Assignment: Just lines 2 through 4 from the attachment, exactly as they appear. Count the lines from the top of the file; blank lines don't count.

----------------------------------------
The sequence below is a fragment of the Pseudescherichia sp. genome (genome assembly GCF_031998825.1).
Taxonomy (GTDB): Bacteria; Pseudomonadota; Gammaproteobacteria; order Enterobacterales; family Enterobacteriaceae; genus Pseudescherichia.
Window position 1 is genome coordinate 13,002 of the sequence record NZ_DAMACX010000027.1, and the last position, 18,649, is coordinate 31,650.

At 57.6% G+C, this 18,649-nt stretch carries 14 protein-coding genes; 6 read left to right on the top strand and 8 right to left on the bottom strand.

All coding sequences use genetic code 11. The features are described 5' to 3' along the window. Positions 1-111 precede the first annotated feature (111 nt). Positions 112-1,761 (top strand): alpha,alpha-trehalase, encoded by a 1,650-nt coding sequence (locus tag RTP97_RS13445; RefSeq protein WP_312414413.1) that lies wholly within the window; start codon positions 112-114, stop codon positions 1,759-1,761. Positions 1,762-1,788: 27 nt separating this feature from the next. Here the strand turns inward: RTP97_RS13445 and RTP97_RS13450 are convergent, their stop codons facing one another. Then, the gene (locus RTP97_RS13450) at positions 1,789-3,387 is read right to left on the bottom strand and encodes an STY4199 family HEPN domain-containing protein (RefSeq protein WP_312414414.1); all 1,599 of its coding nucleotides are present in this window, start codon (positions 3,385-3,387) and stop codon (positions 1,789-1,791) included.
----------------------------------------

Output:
Taxonomy (GTDB): Bacteria; Pseudomonadota; Gammaproteobacteria; order Enterobacterales; family Enterobacteriaceae; genus Pseudescherichia.
Window position 1 is genome coordinate 13,002 of the sequence record NZ_DAMACX010000027.1, and the last position, 18,649, is coordinate 31,650.

At 57.6% G+C, this 18,649-nt stretch carries 14 protein-coding genes; 6 read left to right on the top strand and 8 right to left on the bottom strand.